Invest Co-op - Malawi

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Invest Co-op Malawi

Project Details

  • Term: 4 Years
  • Budget: $2.8 million
  • Direct Beneficiaries: 50,260 individuals
  • Implementation Partner: CDF Canada, MUSSCO, FUM
  • Financial Partners: CDF Canada, Global Affairs Canada

Farmer members of Nyanja Co-operative in Malawi are negotiating better prices for their soya by putting into practice the training they’ve had through CDF Canada’s INVEST Co-op Malawi project. By pooling and sharing the marketing of their product, farmer members were able to negotiate a higher-than-market price with a new buyer. They used their profits to move into bulk purchasing of agro input supplies to complement the good agricultural practices they learned through the project. Their success is encouraging other co-operatives in the project to build up their capacity too.

Malawi's agricultural sector employs nearly 90% of the working-age population, with the majority engaging in small-scale agriculture. Many farmers suffer from low productivity as a result of a reliance on rain-fed irrigation, low quality inputs, insufficient agricultural extension services, limited access to markets, and inadequate financial services. Their situation is worsened by increasingly erratic weather conditions due to climate change.

Soya bean became a high paying cash crop in Malawi after tobacco lost its value in recent years. Yet, despite their best efforts, farmers are not getting adequate returns from their soya. They also incur losses by selling individually at low prices to vendors through middle men who cheat them by using improper weigh scales.

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"Through their co-operatives, farmers can pool their product to achieve economies of scale, improve their bargaining power, achieve fair pricing and eliminate their reliance on middlemen."

The Farmers Union of Malawi, aided by CDF Canada, are addressing these issues by building up the capacity of farmer co-operatives through a wide range of trainings to improve agricultural practices, governance, business planning and marketing. Through their co-operatives, farmers can pool their product to achieve economies of scale, improve their bargaining power, achieve fair pricing and eliminate their reliance on middlemen.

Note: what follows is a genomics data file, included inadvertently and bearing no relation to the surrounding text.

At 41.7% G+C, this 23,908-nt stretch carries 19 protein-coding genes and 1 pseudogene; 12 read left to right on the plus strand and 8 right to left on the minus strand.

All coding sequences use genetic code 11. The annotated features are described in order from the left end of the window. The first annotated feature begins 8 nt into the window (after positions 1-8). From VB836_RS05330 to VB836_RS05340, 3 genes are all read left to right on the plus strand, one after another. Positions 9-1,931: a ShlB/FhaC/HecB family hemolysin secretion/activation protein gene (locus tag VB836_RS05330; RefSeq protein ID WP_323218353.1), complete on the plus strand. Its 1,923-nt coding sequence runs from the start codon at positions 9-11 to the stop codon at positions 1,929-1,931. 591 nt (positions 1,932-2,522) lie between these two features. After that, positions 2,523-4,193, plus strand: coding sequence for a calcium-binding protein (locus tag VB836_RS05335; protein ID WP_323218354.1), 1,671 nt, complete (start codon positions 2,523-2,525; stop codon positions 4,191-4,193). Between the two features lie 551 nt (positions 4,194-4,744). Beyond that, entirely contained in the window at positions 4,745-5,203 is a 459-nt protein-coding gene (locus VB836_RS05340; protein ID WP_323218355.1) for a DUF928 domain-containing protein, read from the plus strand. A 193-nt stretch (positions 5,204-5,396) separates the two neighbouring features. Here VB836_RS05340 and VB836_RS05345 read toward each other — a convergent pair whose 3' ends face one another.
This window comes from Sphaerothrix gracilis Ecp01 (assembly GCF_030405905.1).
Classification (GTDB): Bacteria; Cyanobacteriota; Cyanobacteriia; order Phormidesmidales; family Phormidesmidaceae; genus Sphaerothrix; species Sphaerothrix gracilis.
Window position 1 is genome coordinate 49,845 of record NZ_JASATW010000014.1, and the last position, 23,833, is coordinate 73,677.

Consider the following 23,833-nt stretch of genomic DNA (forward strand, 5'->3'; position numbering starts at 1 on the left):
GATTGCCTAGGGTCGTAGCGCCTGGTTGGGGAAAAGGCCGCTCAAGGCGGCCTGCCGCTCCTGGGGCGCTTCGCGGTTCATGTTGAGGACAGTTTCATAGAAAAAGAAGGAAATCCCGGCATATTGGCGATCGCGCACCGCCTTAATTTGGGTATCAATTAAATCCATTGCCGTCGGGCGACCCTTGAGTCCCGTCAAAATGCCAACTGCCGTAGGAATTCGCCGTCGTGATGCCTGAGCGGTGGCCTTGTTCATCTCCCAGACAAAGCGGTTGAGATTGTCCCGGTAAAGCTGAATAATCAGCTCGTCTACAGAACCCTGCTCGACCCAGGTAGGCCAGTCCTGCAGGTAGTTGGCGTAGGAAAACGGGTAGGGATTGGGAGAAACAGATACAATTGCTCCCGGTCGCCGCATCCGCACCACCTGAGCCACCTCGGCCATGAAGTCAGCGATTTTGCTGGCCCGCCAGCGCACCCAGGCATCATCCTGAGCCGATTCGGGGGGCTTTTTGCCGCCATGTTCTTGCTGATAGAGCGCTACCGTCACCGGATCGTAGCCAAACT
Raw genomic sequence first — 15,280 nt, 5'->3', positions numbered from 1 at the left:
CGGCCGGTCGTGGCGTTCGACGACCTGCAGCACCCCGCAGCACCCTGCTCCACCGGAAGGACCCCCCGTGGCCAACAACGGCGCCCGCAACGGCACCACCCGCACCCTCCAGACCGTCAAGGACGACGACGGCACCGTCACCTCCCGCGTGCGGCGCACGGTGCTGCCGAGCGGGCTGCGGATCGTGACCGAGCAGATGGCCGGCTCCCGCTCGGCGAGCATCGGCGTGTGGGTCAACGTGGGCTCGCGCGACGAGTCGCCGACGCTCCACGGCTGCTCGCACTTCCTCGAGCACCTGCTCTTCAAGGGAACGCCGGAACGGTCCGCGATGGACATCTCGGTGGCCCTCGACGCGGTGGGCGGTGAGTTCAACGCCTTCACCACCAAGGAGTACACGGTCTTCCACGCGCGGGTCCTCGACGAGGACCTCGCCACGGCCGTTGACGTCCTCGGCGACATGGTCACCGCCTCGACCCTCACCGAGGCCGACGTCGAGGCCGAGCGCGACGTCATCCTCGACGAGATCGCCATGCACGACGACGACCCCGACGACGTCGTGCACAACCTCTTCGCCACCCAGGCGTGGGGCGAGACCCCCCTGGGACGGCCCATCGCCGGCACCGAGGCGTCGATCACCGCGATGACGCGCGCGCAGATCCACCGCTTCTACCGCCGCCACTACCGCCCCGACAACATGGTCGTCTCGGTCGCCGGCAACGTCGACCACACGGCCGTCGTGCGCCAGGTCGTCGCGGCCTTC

This four-year CDF Canada project focuses on increasing the production of dietary staples - groundnuts, maize and beans - and nutrient rich soybeans, which are used as a fortifier and have commercial value as livestock feed. Our project aims to:

- Introduce new agricultural techniques, promote conservation farming practices, and minimize loss in post-harvest handling.

- Network small-scale farmer clubs together to form producer co-ops to reach economic scale.

- Develop new marketing co-ops in three districts and train partner staff in co-op development.

- Link farmer savings groups to savings and credit co-operatives (SACCOs) for expanded services, provide financial literacy training to group members, and modify the group cash-out cycle to coincide with farmer input requirements.

- Initiate a youth savings program, including sponsoring school based savings clubs, linking these to SACCOs, and providing financial literacy and entrepreneurship training to school age youth.

- Strengthen an SMS (short message service) platform for disseminating market information to co-ops and farmer members.

- Train government extension workers, co-operative leaders and farmers on the importance of women's roles in agriculture.

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